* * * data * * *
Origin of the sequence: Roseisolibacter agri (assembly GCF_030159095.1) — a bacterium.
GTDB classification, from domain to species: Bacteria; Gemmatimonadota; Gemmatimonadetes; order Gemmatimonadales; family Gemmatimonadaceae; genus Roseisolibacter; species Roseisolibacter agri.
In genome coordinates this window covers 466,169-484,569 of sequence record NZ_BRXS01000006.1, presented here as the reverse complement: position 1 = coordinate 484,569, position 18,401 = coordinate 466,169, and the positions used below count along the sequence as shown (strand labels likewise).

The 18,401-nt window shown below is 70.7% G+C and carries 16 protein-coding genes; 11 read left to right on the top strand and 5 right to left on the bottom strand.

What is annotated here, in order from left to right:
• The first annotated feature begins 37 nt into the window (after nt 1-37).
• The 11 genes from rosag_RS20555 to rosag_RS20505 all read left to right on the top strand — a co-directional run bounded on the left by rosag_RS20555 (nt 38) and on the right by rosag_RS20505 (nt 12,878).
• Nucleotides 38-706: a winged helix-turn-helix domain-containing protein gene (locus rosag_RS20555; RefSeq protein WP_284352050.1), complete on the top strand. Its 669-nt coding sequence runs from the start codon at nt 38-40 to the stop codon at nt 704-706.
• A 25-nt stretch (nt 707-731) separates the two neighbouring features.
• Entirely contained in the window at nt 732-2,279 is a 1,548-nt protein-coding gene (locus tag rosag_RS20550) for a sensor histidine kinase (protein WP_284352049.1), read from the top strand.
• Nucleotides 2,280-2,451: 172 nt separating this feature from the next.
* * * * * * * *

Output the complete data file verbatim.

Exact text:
Origin of the sequence: Roseisolibacter agri (assembly GCF_030159095.1) — a bacterium.
GTDB classification, from domain to species: Bacteria; Gemmatimonadota; Gemmatimonadetes; order Gemmatimonadales; family Gemmatimonadaceae; genus Roseisolibacter; species Roseisolibacter agri.
In genome coordinates this window covers 466,169-484,569 of sequence record NZ_BRXS01000006.1, presented here as the reverse complement: position 1 = coordinate 484,569, position 18,401 = coordinate 466,169, and the positions used below count along the sequence as shown (strand labels likewise).

The 18,401-nt window shown below is 70.7% G+C and carries 16 protein-coding genes; 11 read left to right on the top strand and 5 right to left on the bottom strand.

What is annotated here, in order from left to right:
• The first annotated feature begins 37 nt into the window (after nt 1-37).
• The 11 genes from rosag_RS20555 to rosag_RS20505 all read left to right on the top strand — a co-directional run bounded on the left by rosag_RS20555 (nt 38) and on the right by rosag_RS20505 (nt 12,878).
• Nucleotides 38-706: a winged helix-turn-helix domain-containing protein gene (locus rosag_RS20555; RefSeq protein WP_284352050.1), complete on the top strand. Its 669-nt coding sequence runs from the start codon at nt 38-40 to the stop codon at nt 704-706.
• A 25-nt stretch (nt 707-731) separates the two neighbouring features.
• Entirely contained in the window at nt 732-2,279 is a 1,548-nt protein-coding gene (locus tag rosag_RS20550) for a sensor histidine kinase (protein WP_284352049.1), read from the top strand.
• Nucleotides 2,280-2,451: 172 nt separating this feature from the next.